At first, I thought maybe the backache I had almost immediately after delivery was from the c-section weakening my abdominals. And undoubtedly that contributed. But the biggest contributor was swollen milk breasts and insufficient support. Having delivered two months before expected, I didn’t have any nursing bras already ready – and there was no way my mom-breasts would fit into my second trimester bra (I hadn’t yet gone shopping for a third trimester one despite the fact that it was becoming clearly necessary.)
Since no one carries nursing bras my size (actually, very few stores carry bras, period, my size), I had to create my own nursing bras. I went to my local Dillards to get fitted and was delighted when the salesclerk announced that they’d just increased the size range of my favorite bra up to the size I was currently at. I took them home and used this tutorial to make myself some well-fitting nursing bras (I used the hooks and eyes off of several old bras, how’s that for being a frugal genius – or a packrat who can now justify herself?)
My back felt better almost immediately.
Get a good bra. Your back will thank you.
I’ve known for years that I wanted to be a baby-wearer. But I was plenty willing to admit that babywearing is just one of many legitimate ways to carry and care for a baby. Now I’m convinced that the MOBY has absolutely saved my sanity.
You see, when we were in the hospital and when I was reading books about preemies, I kept hearing one thing: preemies must NOT be exposed to crowds. No shopping malls. No movies. No church. For a year.
Now I don’t have any problem with leaving movies and shopping malls behind. But church? I can’t just not go to church for a year.
I talked with Tirzah Mae’s neonatal nurse practitioner about it and she agreed with my proposed solution. Tirzah Mae would go to church with us in the MOBY. The MOBY holds her close, covers her up and sticks her face in my chest – meaning that no one else can get very close to touch her or cough on her (they’d have to get pretty close to my chest even to just breathe on her.)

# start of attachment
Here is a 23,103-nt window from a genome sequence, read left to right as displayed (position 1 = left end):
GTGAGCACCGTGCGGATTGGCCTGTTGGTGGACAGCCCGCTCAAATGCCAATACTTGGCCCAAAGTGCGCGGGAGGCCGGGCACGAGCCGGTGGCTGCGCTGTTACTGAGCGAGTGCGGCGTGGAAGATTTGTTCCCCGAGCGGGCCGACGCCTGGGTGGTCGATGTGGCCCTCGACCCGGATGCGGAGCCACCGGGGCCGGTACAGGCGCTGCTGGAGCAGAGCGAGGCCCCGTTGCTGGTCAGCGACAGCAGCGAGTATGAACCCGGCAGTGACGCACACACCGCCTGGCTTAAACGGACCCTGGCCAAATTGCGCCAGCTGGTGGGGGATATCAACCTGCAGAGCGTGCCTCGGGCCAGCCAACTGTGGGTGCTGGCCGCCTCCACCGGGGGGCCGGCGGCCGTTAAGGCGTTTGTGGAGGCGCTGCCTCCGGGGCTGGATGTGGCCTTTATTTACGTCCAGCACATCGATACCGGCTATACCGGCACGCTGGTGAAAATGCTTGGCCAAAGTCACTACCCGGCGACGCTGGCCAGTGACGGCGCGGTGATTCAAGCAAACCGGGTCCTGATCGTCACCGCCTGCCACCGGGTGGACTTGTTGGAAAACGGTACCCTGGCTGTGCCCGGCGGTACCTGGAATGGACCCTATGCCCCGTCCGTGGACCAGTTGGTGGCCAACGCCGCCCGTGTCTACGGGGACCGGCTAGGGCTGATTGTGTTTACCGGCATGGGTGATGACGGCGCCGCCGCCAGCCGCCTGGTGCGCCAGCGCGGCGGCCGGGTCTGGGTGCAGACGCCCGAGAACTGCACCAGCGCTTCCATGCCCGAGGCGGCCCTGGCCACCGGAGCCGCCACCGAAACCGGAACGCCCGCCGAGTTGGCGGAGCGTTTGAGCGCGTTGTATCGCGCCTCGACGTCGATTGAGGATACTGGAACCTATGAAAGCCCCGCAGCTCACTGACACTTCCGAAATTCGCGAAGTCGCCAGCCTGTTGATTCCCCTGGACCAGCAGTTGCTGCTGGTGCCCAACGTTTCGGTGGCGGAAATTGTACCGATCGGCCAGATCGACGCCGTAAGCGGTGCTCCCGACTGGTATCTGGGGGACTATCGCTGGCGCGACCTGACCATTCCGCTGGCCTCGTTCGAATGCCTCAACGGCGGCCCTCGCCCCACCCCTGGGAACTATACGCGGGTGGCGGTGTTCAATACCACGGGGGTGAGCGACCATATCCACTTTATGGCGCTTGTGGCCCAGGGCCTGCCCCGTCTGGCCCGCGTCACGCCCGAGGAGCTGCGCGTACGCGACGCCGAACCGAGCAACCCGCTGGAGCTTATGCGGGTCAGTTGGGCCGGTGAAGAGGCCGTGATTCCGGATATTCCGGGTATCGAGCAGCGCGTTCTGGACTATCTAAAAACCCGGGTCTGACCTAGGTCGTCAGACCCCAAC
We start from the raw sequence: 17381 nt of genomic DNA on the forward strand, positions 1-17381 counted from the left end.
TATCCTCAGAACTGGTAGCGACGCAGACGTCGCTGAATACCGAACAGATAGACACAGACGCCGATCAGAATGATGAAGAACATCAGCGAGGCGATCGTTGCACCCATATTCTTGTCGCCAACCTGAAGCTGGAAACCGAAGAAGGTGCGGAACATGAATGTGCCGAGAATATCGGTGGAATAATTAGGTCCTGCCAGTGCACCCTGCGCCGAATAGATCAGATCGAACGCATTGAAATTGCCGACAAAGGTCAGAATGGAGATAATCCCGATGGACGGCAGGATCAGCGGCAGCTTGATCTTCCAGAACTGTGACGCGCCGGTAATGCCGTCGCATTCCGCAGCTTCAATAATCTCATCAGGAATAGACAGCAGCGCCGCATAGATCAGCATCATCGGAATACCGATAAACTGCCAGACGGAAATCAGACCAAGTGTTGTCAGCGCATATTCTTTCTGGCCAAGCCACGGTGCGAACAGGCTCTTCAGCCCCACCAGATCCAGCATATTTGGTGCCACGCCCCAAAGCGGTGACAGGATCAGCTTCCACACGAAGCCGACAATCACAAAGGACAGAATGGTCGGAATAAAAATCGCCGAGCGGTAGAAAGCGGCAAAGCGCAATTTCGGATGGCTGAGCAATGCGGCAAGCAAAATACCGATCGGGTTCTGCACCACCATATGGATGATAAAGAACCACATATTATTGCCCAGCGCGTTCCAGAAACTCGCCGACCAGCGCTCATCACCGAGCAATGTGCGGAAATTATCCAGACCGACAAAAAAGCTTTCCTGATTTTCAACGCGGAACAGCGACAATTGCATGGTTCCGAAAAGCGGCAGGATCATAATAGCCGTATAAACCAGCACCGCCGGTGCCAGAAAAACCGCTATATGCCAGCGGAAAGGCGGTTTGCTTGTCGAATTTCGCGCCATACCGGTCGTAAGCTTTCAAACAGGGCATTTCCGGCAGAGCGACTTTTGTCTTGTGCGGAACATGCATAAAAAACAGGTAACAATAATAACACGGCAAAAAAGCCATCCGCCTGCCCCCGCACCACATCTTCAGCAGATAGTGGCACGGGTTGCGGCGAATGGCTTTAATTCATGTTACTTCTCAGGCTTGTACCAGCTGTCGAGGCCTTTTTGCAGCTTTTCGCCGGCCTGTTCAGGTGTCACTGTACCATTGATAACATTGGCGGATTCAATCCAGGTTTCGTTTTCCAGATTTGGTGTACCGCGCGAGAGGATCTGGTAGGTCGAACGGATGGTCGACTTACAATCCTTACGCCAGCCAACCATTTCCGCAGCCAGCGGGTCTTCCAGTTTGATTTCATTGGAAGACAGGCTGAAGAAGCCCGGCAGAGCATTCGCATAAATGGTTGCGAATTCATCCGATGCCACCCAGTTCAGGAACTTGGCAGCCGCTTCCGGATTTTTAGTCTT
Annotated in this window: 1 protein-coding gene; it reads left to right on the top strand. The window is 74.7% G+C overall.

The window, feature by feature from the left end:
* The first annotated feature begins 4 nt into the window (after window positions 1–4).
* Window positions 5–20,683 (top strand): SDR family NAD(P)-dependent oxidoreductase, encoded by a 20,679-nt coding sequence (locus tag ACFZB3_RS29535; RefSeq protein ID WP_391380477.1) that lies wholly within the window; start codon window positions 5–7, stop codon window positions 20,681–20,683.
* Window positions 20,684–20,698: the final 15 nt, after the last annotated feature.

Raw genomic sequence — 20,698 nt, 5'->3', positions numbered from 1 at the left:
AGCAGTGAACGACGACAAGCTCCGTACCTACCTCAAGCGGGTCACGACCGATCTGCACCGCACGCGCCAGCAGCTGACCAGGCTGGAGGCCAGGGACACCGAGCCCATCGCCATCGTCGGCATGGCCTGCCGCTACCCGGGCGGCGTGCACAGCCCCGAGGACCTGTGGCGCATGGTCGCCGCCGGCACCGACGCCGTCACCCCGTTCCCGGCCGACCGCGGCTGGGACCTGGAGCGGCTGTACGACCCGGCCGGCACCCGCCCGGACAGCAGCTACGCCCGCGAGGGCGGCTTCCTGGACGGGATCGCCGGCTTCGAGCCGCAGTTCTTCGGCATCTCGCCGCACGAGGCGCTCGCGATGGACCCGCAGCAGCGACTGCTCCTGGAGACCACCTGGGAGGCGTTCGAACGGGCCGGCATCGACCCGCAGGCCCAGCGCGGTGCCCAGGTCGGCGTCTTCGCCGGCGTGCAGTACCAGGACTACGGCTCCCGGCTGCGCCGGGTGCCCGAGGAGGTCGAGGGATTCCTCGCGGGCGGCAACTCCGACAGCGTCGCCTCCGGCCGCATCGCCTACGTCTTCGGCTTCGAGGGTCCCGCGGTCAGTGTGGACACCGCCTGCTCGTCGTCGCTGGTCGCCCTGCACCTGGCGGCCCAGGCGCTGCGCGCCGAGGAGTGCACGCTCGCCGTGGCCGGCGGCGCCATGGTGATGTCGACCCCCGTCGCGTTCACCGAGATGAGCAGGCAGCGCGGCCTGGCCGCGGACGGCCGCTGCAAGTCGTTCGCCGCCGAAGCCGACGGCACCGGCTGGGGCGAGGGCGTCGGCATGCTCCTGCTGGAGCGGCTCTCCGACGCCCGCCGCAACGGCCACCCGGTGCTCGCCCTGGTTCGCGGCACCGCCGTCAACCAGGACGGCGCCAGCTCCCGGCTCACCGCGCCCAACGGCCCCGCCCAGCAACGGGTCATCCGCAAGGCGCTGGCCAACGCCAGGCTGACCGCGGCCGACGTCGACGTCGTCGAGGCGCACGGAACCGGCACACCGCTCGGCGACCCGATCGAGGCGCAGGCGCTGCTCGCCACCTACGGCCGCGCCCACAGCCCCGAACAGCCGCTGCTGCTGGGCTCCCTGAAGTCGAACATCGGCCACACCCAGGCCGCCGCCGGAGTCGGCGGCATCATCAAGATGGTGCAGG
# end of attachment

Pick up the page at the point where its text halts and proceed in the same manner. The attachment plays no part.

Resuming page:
We took her to church the Sunday after she came home and she’s been to church with us every week since then (except the week where none of us attended because I had mastitis).
Yes, the MOBY saved my sanity by letting me worship with the body weekly.
When it comes to clothing, babies aren’t picky – which is a very nice thing. They don’t care how stylish clothing is or whether it’s matched or anything like that. What they do care about is getting in and out quickly without too much pulling and tugging. Moms care a little more about matching and cuteness and all that.
One-piece sleepers answer both. Mom doesn’t have to worry about matching clothes bleary-eyed after baby has a blow-out at 1 am (after mom has gotten exactly 7 minutes of sleep, none of them consecutive, in the past 24 hours.) Baby doesn’t have to worry about something going over her head. And, if you choose the sleepers that snap all the way up the legs, you can avoid uncovering that little chest during non-blow-out diaper changes (which is a nice plus.)
I put Tirzah Mae in the adorable little onesie, pant, and sock combos often enough – but when things got crazy and I was at the end of my rope, the one-piece sleepers were sanity savers.
Looking back on your kids’ infancies, what baby products did you find absolutely essential? What were your sanity-savers? Pray tell.